, 1 July 69 - 24 June 79 A.D., Capta Issue
This celebrates the success of and in quelling the First Jewish Revolt. Coins commemorating this event are referred to as "Judaea Capta" issues. RIC lists this as common; we think in error. This is only the second example of the handled by in nearly two decades.RS84469. Silver , , 1, 1120; 243; 1488; 388; 297; 161; 2262, F, , scratches, 2.994 g, maximum 16.8 mm, 180o, ( , France) mint, 71 A.D.; IMP , laureate right; ( Defeated), Jewess standing left, draped, slightly bowed, tied in front of her, date tree behind her; ex with their round tag; ; $550.00 (€489.50)
and Divus , , 36 B.C., , Gaul
was originally founded as the Roman city , a name invoking prosperity and the blessing of the gods. The city became increasingly referred to as by the end of the 1st century A.D. The etymology of is a latinization of the Gaulish place name Lugodunon. While dunon means , the source of Lug is uncertain. The most commonly offered meaning is the god named Lug. During the Middle Ages, was transformed to by natural sound change.RR70870. Bronze , 515, 7, 689, F, 16.797 g, maximum 29.9 mm, 0o, ( , France) mint, 36 B.C.; IMP DIVI , two heads back to back: laureate of Divus to left and of to right; between them branch with its tip bent to right over Octavian's ; Prow of galley to right, ornamented with an eye and ; superimposed on globe and above deck, below; ; $540.00 (€480.60)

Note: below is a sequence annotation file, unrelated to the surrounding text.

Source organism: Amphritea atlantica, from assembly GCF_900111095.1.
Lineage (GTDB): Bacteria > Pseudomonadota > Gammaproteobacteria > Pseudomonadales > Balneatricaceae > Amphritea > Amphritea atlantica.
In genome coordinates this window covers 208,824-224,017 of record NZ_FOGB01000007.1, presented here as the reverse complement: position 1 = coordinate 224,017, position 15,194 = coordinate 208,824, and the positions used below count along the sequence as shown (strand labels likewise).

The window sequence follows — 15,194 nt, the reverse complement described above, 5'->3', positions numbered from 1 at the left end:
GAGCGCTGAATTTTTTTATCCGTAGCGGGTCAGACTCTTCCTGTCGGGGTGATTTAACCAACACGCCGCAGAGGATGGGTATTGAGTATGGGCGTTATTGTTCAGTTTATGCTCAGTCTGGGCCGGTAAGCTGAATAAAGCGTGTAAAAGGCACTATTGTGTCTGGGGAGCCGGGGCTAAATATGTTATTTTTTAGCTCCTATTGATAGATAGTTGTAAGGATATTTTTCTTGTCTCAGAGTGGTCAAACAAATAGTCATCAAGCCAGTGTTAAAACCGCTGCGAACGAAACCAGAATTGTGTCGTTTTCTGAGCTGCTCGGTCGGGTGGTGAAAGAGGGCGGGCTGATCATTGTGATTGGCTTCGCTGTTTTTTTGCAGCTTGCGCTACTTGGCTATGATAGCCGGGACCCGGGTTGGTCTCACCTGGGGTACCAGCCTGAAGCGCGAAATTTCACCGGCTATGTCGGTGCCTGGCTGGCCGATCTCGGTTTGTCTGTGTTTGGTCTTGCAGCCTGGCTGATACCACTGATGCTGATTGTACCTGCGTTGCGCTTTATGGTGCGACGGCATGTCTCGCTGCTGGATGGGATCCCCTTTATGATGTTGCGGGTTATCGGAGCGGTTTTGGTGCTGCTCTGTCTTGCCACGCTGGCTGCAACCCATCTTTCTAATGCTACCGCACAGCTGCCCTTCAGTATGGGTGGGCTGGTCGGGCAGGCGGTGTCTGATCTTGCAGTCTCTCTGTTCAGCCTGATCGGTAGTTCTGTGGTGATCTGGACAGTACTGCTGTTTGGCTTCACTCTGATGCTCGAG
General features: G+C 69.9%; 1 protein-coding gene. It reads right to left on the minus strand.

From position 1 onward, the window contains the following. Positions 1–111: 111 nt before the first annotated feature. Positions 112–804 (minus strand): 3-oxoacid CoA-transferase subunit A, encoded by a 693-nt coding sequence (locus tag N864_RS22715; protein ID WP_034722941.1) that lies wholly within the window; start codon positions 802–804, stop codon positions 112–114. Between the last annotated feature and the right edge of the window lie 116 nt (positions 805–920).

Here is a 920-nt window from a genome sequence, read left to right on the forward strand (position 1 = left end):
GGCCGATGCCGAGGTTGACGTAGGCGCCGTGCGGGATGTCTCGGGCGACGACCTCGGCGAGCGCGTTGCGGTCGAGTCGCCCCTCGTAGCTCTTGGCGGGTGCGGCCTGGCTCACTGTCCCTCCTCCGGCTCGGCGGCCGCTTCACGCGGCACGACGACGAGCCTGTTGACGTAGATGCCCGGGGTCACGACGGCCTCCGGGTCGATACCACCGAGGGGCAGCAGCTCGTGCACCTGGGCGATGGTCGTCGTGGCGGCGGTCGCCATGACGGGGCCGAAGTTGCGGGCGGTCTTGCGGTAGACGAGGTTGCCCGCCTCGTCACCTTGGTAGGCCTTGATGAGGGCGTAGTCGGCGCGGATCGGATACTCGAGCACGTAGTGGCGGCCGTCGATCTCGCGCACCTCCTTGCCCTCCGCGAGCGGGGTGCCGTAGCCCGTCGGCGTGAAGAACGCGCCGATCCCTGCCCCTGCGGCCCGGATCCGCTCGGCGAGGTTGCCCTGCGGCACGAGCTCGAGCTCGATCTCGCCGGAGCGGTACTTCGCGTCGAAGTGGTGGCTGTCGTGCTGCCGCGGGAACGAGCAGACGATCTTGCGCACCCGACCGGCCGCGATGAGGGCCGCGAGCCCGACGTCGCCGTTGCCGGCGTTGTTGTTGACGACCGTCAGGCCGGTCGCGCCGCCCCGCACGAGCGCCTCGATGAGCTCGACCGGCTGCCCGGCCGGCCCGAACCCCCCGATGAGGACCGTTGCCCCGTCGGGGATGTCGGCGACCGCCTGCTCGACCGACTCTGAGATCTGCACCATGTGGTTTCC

France, Provincial, Duchy of Normandie, William the Conqueror, 1035 - 1087, In the Name of William Rufus(?)
There are two varieties of this denier, one with RICAR above the ( 336) and the other with two W's ( 337, and list only one specimen, in the Brussels Coin Cabinet). These two types were struck in the reign of William the Conqueror, after 1070. The RICAR issue may have been struck in the name of his son Richard (1057- c. 1081), Duke of Bernay; and the W's may refer to his son William Rufus (1056 - 1100), of the English.